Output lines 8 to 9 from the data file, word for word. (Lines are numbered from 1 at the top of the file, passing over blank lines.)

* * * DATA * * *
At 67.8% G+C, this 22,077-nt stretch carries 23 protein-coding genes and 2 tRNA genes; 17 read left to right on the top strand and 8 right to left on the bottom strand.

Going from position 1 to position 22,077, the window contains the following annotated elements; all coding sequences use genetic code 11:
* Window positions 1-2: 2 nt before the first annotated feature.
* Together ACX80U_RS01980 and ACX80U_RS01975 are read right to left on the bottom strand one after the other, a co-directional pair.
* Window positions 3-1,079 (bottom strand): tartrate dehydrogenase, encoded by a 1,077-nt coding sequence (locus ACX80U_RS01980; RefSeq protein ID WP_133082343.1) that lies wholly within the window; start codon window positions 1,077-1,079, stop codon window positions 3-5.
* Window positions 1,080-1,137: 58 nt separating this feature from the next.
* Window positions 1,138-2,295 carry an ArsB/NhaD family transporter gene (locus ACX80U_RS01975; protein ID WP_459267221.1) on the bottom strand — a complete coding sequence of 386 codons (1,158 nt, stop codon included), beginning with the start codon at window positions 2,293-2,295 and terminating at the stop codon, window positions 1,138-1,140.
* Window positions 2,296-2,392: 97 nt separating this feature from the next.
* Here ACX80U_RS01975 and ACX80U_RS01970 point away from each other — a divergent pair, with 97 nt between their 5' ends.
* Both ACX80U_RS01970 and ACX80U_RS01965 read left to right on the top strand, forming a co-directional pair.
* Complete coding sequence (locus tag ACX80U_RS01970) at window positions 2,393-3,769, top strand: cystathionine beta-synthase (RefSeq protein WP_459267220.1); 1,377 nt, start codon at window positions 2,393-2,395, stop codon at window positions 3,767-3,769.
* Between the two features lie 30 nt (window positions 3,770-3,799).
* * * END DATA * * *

* Window positions 2,296-2,392: 97 nt separating this feature from the next.
* Here ACX80U_RS01975 and ACX80U_RS01970 point away from each other — a divergent pair, with 97 nt between their 5' ends.